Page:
ALPHARETTA, GA – Medical device maker EndoChoice Inc. has raised $43 million from Sequoia Capital and existing investors to broaden its product offerings.
EndoChoice develops and sells gastrointestinal-related medical equipment and devices to GI physician offices, hospitals and surgery centers. The company plans to add more than 100 jobs in the next several months.
The capital infusion will, among other things, allow EndoChoice to develop and sell endoscopes — thin, flexible tubes outfitted with lighted ends and miniature cameras that allow physicians to visually inspect, diagnose and treat cancers and other diseases in the GI tract.
Menlo Park, Calif.-based Sequoia, which has invested in Apple, Google and LinkedIn, has a track record of building billion-dollar companies and taking them public, EndoChoice CEO Mark Gilreath said.
“Our intention is to grow a great company,” Gilreath said. “We believe EndoChoice would be a good candidate for an IPO.”
Sequoia’s investment in EndoChoice indicates Atlanta can develop sustainable businesses, said David Hartnett, past-president of the Southeastern Medical Device Association.
“It’s validating in a great way Atlanta’s technology company inventory,” said Hartnett, also a vice president at the Metro Atlanta Chamber. “Sequoia has not only invested in EndoChoice, but has looked at numerous medical device and technology companies in Atlanta.”
Sequoia’s investment is likely to draw interest from other venture firms.
“When you get a Sequoia to come in,” Hartnett said, “you’re going to see Kleiner Perkinsand the larger funds analyzing the territory for deals.”
As part of the capital raise, EndoChoice will merge with Peer Medical Ltd., an Israel-based company that has developed a GI endoscope that allows physicians to detect more cancerous polyps during colonoscopies. Currently, EndoChoice does not sell endoscopes — a primary tool for GI physicians.
Conventional endoscopes have a 170-degree field of view, Gilreath said. Peer’s endoscope has a 330-degree view, making it a far more effective diagnostic tool.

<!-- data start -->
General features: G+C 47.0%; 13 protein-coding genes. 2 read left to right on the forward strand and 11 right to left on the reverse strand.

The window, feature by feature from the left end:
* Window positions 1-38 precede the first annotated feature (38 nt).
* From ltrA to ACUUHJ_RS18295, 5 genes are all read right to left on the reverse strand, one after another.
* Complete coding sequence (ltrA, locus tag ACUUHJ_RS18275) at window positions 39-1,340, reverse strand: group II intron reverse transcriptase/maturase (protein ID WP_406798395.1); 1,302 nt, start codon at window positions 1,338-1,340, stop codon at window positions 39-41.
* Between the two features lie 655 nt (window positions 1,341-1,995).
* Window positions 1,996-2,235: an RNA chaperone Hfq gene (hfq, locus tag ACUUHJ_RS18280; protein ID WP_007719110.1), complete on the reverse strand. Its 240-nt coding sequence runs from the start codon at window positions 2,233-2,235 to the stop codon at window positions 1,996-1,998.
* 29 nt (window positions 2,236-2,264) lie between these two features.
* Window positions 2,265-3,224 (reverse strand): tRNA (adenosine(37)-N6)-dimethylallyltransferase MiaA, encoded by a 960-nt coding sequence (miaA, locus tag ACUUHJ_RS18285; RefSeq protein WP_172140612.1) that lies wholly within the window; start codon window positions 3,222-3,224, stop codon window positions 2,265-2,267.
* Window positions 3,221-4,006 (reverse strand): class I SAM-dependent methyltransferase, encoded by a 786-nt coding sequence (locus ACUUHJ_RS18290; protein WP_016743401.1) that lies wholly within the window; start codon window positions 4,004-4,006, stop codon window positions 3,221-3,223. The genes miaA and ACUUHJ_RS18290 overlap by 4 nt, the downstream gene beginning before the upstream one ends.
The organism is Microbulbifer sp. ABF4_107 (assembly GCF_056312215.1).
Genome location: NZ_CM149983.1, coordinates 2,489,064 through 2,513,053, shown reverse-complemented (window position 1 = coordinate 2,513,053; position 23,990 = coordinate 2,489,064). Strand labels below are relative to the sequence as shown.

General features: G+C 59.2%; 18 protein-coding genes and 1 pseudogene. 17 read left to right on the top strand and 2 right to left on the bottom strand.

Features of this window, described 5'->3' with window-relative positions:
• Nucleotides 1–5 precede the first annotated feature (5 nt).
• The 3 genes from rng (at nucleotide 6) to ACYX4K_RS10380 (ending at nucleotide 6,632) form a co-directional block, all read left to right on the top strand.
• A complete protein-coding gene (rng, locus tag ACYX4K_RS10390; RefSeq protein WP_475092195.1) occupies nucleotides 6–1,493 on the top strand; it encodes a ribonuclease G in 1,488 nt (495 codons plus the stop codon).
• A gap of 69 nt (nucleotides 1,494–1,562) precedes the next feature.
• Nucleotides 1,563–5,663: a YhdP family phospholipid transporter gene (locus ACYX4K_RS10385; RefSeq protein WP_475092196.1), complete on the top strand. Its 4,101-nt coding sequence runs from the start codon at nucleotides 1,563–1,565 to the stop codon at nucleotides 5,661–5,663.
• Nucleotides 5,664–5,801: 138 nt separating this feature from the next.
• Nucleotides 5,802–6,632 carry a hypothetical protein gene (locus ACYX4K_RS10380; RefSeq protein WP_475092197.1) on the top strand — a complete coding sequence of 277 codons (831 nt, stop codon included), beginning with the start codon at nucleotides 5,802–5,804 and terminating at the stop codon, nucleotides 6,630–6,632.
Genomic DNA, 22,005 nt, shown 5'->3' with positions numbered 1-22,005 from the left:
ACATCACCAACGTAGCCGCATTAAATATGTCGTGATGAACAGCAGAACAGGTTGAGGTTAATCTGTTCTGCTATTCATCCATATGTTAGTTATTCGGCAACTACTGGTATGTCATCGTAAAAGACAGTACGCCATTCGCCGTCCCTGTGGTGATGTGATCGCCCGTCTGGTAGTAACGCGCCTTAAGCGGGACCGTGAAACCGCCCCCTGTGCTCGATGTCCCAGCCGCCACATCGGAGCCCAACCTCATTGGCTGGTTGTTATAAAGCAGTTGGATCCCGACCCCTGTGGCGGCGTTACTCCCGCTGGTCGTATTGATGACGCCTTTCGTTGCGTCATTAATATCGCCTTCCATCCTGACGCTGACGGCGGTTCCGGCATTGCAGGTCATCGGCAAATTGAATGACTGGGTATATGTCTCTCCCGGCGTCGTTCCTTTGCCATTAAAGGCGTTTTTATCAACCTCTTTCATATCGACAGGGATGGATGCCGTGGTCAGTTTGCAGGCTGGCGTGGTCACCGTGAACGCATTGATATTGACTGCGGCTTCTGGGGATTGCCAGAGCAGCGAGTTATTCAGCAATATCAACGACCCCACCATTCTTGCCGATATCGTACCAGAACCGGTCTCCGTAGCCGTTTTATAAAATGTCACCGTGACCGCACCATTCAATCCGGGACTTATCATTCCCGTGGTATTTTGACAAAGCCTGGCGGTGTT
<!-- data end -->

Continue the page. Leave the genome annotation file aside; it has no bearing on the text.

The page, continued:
“Conventional scopes are comparable to driving a car without side windows,” Gilreath said. “The Peer scope provides the side windows for a full view and it’s a tremendous difference.”
Peer Medical’s endoscopy technology has been fully developed and undergone clinical trials to demonstrate safety and effectiveness. EndoChoice plans to take it to market in 2013. EndoChoice will also use the $43 million to acquire RMS Endoskopie, a German GI endoscope developer and manufacturer.
By broadening its portfolio, EndoChoice is able to offer doctors a comprehensive GI procedure kit — which includes the devices, diagnostics, equipment and supplies needed for a procedure. That saves the health-care practice the hassle and cost of sourcing individual items from multiple suppliers.
“When we go into a GI practice, we’re selling a superior experience for the GI caregiver,” Gilreath said earlier. “Most of the GI departments we walk into, today, are dealing with 23 different vendors. They should be dealing with seven.”
EndoChoice competes in a $7 billion global GI endoscopy market that is highly fragmented, with numerous players having just one product to sell. The acquisition is part of Gilreath’s plan to make EndoChoice a “platform company” — or one that offers a complete array of products relating to a particular medical specialty.
“We have a very special advantage, with not only the broadest portfolio, but a highly differentiated portfolio, because we do our own R&D,” he said.
EndoChoice, which was launched in 2008, expects revenues of more than$33 million in 2012. EndoChoice profit margins, Gilreath said, are consistent with medical technology companies — which he pegged at more than 50 percent. The company recently achieved profitability and has raised about $16 million so far from investors: Cincinnati-based River Cities Capital Funds; Nashville, Tenn.-based Council Capital; and Virginia Beach, Va.-based Envest Private Equity.
In February, the company, which has almost 200 employees, expanded its headquarters in Alpharetta by 70 percent, to 60,000 square feet, the third time in the past two years it has increased its square footage to keep up with growth.
Last year, EndoChoice acquired Interactive Optics Inc., a Nashville-based endoscope repair company that had been an EndoChoice strategic partner for the past four years. It also opened distribution, assembly and manufacturing operations in Reno, Nev., to help the company better serve West Coast customers.
EndoChoice has more than 2,500 customers in the U.S., and offers more than 500 products.
Background: Develops and sells gastrointestinal-related medical equipment and devices to GI physicians, hospitals and surgery centers. The company plans to add more than 100 jobs in the next several months.
In the news: EndoChoice raised $43 million from Sequoia Capital and existing investors. As part of the deal, EndoChoice will merge withan Israeli endoscopy developer and acquire a German endoscopy manufacturer.